The FBI is looking at the court records of a lawsuit filed against a company once headed by Defense Secretary-designate Frank C. Carlucci. The review of the file is part of the bureau's background check of the veteran government official.

Carlucci left the now-defunct international trading company, Sears World Trade, to replace then-Vice Adm. John M. Poindexter as national security adviser after the Iran-contra arms scandal broke last year.

Sheldon Rosenberg, a Miami lawyer whose client sued Sears for allegedly cutting him out of the profits on an international trade deal he arranged, told our associate Stewart Harris that FBI agents visited his office Nov. 4 to study the lawsuit records. The agents had been to the Dade County courthouse and discovered Rosenberg had just checked out the case file. The FBI refused to say why it was looking into the suit.

The trading deal involved Sears and two Venezuelan aluminum suppliers. In a telex to Rosenberg's client, Richard Swaebe, dated Oct. 31, 1983, Sears World Trade recognized him as the Venezuelan companies' export agent.

"Any contracts where they are suppliers will be channeled thru Richard Swaebe Inc., a negotiating agent," the telex said. Swaebe asserts that he also received oral assurances to the same effect.

Two weeks later, however, an internal Sears memo pointed out the advantages of cutting Swaebe out of the deal. They were:

"1. -- Direct contact/communication with the supplier.

"2. -- Do not have to deal with Richard Swaebe Inc. as a principal to this transaction.

"3. -- Will immediately establish a working relationship with a potentially very good Venezuelan company."

The memo said Swaebe would be paid a commission for his efforts, with the writer adding, "So long as this is handled in a proper, businesslike fashion, I do not anticipate any problems."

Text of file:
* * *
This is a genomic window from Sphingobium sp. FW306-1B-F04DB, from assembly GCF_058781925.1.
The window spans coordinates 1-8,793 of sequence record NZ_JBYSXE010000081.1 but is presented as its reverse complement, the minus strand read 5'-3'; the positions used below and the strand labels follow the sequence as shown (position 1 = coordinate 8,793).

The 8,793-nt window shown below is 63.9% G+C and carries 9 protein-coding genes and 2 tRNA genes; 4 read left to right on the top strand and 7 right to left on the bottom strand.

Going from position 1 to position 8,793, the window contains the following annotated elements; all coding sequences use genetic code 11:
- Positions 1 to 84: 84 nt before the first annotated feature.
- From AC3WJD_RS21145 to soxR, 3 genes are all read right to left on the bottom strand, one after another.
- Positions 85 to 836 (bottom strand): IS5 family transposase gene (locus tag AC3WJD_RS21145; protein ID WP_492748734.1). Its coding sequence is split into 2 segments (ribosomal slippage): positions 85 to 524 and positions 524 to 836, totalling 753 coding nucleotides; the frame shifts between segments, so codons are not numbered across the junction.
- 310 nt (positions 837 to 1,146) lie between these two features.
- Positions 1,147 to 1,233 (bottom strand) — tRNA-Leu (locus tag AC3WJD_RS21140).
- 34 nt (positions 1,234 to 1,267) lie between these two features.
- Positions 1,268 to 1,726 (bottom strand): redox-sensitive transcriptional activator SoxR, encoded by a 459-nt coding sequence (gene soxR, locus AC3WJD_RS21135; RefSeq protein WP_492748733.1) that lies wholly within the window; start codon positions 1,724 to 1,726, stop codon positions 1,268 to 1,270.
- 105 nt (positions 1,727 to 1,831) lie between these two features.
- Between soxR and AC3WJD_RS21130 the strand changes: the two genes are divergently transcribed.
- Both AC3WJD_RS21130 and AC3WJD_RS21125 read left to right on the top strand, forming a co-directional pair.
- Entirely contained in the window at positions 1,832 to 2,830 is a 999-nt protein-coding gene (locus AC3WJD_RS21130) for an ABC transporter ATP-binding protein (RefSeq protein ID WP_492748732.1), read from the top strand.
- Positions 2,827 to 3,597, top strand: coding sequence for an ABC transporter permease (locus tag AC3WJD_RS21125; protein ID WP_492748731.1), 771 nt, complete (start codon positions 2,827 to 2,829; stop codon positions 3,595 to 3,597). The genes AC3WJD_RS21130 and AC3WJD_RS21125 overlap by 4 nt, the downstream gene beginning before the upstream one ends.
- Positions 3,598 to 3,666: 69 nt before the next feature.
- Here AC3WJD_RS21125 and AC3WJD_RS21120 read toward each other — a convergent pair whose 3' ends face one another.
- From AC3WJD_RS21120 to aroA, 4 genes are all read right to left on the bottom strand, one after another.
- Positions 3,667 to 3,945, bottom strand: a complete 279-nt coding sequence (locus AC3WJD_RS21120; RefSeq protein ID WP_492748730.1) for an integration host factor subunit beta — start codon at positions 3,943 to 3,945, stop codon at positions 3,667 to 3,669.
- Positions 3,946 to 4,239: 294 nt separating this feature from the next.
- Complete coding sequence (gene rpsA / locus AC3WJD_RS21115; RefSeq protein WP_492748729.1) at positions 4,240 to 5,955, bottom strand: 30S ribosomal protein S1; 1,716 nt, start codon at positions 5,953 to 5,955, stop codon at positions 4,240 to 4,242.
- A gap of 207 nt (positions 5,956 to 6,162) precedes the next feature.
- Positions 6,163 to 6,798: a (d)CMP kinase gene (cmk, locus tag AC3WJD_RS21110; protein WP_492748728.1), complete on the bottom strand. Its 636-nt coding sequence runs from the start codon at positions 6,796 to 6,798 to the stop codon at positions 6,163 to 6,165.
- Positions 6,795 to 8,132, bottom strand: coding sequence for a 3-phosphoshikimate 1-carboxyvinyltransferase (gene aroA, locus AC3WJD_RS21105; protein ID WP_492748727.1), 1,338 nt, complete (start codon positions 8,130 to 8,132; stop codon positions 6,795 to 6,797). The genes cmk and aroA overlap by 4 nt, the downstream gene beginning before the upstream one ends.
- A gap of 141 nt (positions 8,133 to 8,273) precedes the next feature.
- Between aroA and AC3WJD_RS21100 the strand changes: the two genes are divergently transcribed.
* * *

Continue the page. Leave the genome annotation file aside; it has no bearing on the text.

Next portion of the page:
Both the telex and the memo are in the case file.

Simeon Kriesberg, lawyer for Sears World Trade at the time, confirmed the telex's authenticity. But he said it does not fairly represent Swaebe's relationship with the company. Sears' court argument was that Swaebe was merely a broker who disqualified himself from sharing the profits by trying to represent both sides in the transaction.

The judge agreed with Sears and threw the case out before it went to a jury. Swaebe is appealing.

Where does Carlucci come into it? As chairman and chief executive officer of Sears World Trade, it is highly likely that he knew about the multimillion-dollar deal Swaebe was arranging -- and the decision to cut Swaebe out of the profits.

The name F. Carlucci appears under the word "Approved" on the minutes of an Oct. 4, 1984, meeting of the Sears transaction committee, which normally had to give written approval for such transactions. The minutes show that the committee decided at the meeting to proceed with the Venezuelan aluminum deal.

Footnote: Carlucci did not respond to our calls for comment.